126 A. 791 (1924)
The lessee ran a store inside of an office building. The lessor acquired the property, and after its agent negotiated with the lessee, a lease for three years was signed. It contained a provision that the lessee should use the premises only for the sale of fruit, candy, soda water, etc., with the further stipulation that the lessee was not allowed to sell tobacco in any form. The lessee alleged that it was agreed that, in consideration of his promises not to sell tobacco and to pay an increased rent and for entering into the agreement, he would have the exclusive right to sell soft drinks in the building. However, no such stipulation was contained in the written lease. Shortly signing the lease, the lessor demised the adjoining room in the building to a drug company without restricting the latter's right to sell soda water and soft drinks. Alleging that a violation of the oral contract, the lessee filed suit for damages for breach of the alleged oral contract.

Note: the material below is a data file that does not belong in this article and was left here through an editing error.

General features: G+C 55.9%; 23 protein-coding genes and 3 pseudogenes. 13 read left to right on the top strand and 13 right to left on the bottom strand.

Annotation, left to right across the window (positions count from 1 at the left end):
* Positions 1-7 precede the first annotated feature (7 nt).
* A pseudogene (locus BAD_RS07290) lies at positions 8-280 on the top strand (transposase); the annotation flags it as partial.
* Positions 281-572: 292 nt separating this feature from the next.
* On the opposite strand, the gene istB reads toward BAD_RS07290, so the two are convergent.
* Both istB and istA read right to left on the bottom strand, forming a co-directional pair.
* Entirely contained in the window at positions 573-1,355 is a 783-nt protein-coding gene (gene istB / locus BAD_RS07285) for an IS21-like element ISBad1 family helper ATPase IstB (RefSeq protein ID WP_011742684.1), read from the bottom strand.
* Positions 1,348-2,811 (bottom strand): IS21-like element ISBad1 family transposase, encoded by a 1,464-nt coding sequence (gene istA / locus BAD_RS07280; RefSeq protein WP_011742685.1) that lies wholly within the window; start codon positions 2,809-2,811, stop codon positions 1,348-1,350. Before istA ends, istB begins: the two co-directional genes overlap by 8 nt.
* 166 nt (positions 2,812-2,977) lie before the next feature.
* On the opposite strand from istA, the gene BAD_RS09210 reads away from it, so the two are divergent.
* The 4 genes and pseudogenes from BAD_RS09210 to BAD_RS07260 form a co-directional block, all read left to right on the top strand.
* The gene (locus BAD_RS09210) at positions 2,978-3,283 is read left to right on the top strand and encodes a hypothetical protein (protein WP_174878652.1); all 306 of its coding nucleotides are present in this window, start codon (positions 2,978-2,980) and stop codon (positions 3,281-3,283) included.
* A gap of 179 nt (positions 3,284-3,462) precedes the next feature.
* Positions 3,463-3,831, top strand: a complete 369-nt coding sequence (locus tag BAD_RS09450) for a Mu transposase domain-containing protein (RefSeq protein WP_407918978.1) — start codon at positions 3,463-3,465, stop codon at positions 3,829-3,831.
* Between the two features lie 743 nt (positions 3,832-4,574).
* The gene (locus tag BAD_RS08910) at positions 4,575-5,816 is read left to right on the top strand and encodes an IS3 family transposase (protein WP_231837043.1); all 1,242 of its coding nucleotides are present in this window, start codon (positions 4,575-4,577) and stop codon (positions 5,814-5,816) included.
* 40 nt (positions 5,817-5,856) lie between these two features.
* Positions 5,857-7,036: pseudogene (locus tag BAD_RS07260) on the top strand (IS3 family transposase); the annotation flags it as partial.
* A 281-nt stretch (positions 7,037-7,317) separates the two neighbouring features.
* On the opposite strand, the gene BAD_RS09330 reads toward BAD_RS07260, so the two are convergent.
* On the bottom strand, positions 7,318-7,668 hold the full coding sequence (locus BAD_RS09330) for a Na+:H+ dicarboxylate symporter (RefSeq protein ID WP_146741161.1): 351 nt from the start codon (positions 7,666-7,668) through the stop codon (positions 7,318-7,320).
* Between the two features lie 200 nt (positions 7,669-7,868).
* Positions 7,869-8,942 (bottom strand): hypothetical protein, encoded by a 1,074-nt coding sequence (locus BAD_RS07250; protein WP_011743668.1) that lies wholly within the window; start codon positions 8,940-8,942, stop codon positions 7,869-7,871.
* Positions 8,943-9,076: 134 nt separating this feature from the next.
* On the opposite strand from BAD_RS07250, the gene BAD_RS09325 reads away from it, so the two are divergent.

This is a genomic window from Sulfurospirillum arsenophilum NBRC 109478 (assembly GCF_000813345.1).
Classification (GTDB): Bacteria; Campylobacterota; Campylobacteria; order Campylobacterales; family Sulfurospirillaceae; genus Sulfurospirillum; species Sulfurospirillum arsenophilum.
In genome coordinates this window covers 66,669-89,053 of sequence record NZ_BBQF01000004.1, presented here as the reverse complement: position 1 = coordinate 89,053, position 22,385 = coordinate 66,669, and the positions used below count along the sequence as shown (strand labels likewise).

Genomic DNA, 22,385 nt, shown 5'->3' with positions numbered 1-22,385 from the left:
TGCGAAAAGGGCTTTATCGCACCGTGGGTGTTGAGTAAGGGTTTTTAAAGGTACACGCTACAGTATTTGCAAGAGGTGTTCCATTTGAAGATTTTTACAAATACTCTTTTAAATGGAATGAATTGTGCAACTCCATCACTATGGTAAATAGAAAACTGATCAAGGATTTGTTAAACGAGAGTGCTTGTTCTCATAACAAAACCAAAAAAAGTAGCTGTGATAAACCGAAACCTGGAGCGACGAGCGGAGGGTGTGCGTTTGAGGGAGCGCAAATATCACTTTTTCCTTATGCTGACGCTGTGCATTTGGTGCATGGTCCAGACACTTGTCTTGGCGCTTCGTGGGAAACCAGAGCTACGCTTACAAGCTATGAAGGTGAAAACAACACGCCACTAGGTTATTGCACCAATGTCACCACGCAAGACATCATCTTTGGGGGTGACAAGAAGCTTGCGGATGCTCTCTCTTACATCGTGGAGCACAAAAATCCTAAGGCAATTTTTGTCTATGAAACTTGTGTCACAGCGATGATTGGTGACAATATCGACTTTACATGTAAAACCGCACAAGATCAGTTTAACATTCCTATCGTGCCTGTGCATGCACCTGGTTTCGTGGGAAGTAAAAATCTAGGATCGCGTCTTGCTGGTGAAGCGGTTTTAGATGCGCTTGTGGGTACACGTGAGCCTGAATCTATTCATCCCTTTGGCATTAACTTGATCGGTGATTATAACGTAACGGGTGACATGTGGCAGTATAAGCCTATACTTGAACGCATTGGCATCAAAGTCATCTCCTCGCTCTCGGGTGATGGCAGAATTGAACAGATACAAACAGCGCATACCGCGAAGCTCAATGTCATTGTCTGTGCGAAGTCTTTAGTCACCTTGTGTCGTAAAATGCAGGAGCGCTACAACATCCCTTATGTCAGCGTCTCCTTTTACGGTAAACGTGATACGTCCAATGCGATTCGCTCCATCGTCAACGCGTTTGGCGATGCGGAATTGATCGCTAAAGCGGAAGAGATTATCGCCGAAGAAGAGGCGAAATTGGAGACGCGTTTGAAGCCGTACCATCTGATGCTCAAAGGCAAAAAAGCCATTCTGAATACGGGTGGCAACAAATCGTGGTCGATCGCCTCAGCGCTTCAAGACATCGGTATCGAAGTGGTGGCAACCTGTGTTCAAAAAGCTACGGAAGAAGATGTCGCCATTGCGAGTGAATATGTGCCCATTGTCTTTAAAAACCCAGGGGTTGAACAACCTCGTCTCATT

The court held that, because the written lease was the complete contract of the parties and it embraced the field of the alleged oral contract, evidence of the oral contract was inadmissible under the parol evidence rule.
The court reversed the judgment below and entered a judgment for the lessor.
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